A Pig’s Life: From piglet to pork-chop, Week 21

  • Pink 2.0 squishes in with the other pigs at Miles Smith Farm. Pink 2.0, who is by far the largest of his siblings, has hefted up and has a scheduled processing appointment for next Monday. ELODIE REED / Monitor staff

Tuesday, July 05, 2016

It’s scheduled. I – and by extension, all of you – will be saying goodbye to Pink 2.0 next Monday.

By pig processing standards, the time is ripe. As I poked my head into the pig shed at Miles Smith Farm early this past Monday morning before Carole Soule or her grain bucket had gotten there, about a dozen pigs squealed, oinked and cried in cacophony back at me. Looking at Pink 2.0 wedged in the middle of everyone, I think I said “wow” out loud in assessing his size.

He’s certainly not a piglet anymore.

Pink 2.0 is easily the largest of his siblings. This may be due to the slightly unfortunate fact that when he was castrated, one testicle proved elusive.

Today – rather obviously – it remains. When Soule arrived during my visit, Pink 2.0 was busy investigating some lady pigs.

“That’s why he’s gotta go,” she said. She added that by shipping him early, he hopefully he won’t have the “boar taint” in his meat, either.

I wondered whether more than that one thing (which Soule characterized as “ginormous”) made Pink 2.0 different in her mind. Has this series of stories made her look at this one pig differently?

Not necessarily, Soule said. While she feels an added pressure of the public knowing this pig’s life story, she said she’s also glad that the joint animal-farmer story is out there.

“I’m actually pleased we’re doing this,” she said. “The same attention we pay to Pink, we pay to all of our pigs. To have them in your bathtub the first night they’re born to keep them warm, but then to bring them to the butcher – I think it’s good for people who eat meat to know what it’s like to raise an animal.”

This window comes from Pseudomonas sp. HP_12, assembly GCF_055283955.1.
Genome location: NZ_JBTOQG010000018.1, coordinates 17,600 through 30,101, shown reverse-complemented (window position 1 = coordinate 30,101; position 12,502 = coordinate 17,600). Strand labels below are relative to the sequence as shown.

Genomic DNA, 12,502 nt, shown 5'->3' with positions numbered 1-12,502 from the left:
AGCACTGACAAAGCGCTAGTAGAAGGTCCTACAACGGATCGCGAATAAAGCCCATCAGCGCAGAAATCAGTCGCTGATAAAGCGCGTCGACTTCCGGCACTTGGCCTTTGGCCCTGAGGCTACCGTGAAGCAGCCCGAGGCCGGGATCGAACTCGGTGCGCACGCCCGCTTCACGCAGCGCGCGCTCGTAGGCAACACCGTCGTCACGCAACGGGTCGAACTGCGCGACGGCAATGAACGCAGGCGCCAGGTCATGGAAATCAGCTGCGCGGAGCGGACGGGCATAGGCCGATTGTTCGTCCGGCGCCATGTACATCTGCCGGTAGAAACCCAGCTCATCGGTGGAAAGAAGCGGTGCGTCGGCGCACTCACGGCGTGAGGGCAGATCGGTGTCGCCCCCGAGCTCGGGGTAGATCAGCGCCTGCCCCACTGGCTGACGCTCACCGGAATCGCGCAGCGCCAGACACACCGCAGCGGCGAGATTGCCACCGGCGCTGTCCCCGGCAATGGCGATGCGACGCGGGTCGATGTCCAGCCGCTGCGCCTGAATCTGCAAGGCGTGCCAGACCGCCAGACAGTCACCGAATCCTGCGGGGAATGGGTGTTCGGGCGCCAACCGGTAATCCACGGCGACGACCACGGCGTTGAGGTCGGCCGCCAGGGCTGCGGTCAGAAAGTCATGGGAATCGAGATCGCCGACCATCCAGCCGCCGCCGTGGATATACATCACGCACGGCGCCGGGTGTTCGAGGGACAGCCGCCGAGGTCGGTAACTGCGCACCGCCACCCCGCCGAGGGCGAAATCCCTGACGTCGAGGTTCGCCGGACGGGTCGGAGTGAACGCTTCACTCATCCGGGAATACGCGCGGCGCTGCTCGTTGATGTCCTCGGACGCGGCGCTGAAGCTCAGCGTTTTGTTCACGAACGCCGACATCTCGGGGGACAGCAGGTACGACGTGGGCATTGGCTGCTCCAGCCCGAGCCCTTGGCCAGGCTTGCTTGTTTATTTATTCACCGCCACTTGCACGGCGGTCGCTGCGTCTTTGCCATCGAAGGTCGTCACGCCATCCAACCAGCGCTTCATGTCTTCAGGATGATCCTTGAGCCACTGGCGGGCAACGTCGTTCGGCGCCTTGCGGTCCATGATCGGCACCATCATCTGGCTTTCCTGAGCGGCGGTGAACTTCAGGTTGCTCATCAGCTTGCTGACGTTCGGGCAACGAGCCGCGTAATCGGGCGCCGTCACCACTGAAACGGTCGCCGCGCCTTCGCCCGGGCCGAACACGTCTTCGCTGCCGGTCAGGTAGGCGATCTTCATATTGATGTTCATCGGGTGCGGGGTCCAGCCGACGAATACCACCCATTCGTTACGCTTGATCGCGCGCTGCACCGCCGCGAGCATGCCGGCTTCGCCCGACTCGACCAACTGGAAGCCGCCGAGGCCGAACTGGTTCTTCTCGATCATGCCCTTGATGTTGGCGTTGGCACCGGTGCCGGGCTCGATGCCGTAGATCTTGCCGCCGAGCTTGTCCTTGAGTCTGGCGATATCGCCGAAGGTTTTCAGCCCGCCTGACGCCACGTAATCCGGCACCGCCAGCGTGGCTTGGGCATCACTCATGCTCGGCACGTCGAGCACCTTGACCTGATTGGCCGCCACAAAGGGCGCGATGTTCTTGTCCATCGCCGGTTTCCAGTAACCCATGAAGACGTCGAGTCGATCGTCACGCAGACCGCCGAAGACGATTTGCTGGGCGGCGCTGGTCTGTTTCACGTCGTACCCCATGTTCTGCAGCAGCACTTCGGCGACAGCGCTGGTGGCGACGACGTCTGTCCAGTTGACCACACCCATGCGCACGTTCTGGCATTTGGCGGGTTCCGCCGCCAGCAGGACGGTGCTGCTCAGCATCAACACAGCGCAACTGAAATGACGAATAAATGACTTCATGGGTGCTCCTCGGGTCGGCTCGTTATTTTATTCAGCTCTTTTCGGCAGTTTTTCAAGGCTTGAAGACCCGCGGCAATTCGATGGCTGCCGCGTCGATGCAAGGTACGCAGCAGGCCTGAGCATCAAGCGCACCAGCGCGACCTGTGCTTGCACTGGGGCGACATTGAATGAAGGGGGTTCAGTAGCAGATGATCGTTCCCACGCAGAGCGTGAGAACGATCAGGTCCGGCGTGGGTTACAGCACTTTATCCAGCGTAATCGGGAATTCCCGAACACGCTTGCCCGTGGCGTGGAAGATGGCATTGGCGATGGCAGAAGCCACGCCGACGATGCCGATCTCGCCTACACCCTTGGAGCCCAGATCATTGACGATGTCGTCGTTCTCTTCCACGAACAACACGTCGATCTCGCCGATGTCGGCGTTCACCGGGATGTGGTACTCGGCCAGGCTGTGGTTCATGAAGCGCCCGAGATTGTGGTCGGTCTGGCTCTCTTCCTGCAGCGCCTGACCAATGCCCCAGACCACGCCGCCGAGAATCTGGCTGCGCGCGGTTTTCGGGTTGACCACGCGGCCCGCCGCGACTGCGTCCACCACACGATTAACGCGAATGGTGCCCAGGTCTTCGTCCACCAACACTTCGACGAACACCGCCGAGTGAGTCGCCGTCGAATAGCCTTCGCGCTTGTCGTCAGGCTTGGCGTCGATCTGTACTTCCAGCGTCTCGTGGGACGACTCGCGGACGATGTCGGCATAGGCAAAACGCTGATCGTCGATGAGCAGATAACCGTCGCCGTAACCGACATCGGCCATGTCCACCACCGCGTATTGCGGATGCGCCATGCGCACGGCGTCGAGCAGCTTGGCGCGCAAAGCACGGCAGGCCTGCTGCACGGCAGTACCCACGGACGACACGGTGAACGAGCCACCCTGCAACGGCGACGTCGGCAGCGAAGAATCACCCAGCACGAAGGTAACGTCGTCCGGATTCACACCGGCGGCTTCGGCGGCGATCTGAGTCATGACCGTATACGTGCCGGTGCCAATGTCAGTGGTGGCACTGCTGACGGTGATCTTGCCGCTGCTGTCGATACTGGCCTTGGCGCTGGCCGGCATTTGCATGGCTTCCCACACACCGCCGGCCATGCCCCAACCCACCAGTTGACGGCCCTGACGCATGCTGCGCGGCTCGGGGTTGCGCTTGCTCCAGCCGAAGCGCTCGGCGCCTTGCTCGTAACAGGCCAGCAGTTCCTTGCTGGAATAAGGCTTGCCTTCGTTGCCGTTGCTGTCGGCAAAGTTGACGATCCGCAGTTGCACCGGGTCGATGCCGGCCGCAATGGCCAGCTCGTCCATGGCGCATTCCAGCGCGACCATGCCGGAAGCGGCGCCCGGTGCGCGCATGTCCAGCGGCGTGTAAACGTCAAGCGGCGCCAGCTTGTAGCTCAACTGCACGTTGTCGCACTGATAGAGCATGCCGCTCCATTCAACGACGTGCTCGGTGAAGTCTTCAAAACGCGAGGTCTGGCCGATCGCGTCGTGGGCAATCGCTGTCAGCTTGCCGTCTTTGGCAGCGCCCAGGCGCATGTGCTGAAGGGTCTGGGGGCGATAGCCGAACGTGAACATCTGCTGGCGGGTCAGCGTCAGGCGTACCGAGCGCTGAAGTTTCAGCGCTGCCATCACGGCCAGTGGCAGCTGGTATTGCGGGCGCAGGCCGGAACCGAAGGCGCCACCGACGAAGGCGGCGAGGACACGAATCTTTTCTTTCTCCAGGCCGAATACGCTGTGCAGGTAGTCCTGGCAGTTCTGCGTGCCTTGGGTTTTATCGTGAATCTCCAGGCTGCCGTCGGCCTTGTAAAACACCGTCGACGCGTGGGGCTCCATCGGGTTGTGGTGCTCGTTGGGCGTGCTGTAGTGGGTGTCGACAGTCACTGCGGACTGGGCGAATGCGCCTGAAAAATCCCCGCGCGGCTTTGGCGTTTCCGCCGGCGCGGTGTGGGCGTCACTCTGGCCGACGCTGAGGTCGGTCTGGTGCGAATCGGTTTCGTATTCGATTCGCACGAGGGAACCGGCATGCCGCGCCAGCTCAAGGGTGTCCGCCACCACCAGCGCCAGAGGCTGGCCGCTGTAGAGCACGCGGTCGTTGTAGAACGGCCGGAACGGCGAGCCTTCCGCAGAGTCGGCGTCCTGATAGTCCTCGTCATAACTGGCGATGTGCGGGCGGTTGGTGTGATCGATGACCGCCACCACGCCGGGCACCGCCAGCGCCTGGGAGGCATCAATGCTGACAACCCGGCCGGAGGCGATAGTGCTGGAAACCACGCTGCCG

Soule added, “There are so many farmers that do this.”

She continued that she wished people would consider how local farmers like herself raise and slaughter pigs, versus industrial pork operations, where animal welfare groups have documented some pigs remaining conscious as they are processed. The U.S. Department of Agriculture requires animals to be stunned before being killed.

“If you know the farmer and you know the butcher the pig came from, you pretty much know they were humanely killed,” Soule said. “Basically, that’s why I’m farming – I want to know the animal.”

Though Soule said she doesn’t necessarily look at processing Pink 2.0 any differently than the other pigs she raises – “it’s hard with every animal” – she did note that she doesn’t usually have to weigh a 100-pound plus pig on a bi-weekly basis.

“That’s been the only challenge,” she said, smiling as she remembered using a kitchen scale, holding Pink 2.0 on a human scale, and several times, lugging the big pig up to the other barn to use the farm scale. The measurements weren’t always perfect – this week’s measurement, for instance, is slightly revised due to a previous error.

“We have tried every which way to weigh,” Soule said.

Pink (2.0) Facts Week 21

Age: 20 weeks

Weight: Latest weighing last week, 150 pounds

Cost at this point: Previous cost ($287.50) + labor + feed = $316.24

(This article is part of an ongoing, six-month project by Ag & Eats blogger and “Monitor” staffer Elodie Reed, who is documenting “Pink 2.0” to see how locally raised pork is cared for, processed and eventually, consumed. Have questions or Ag & Eats news tips, events or recipes? Reed can be reached at 369-3306, ereed@cmonitor.com or on Twitter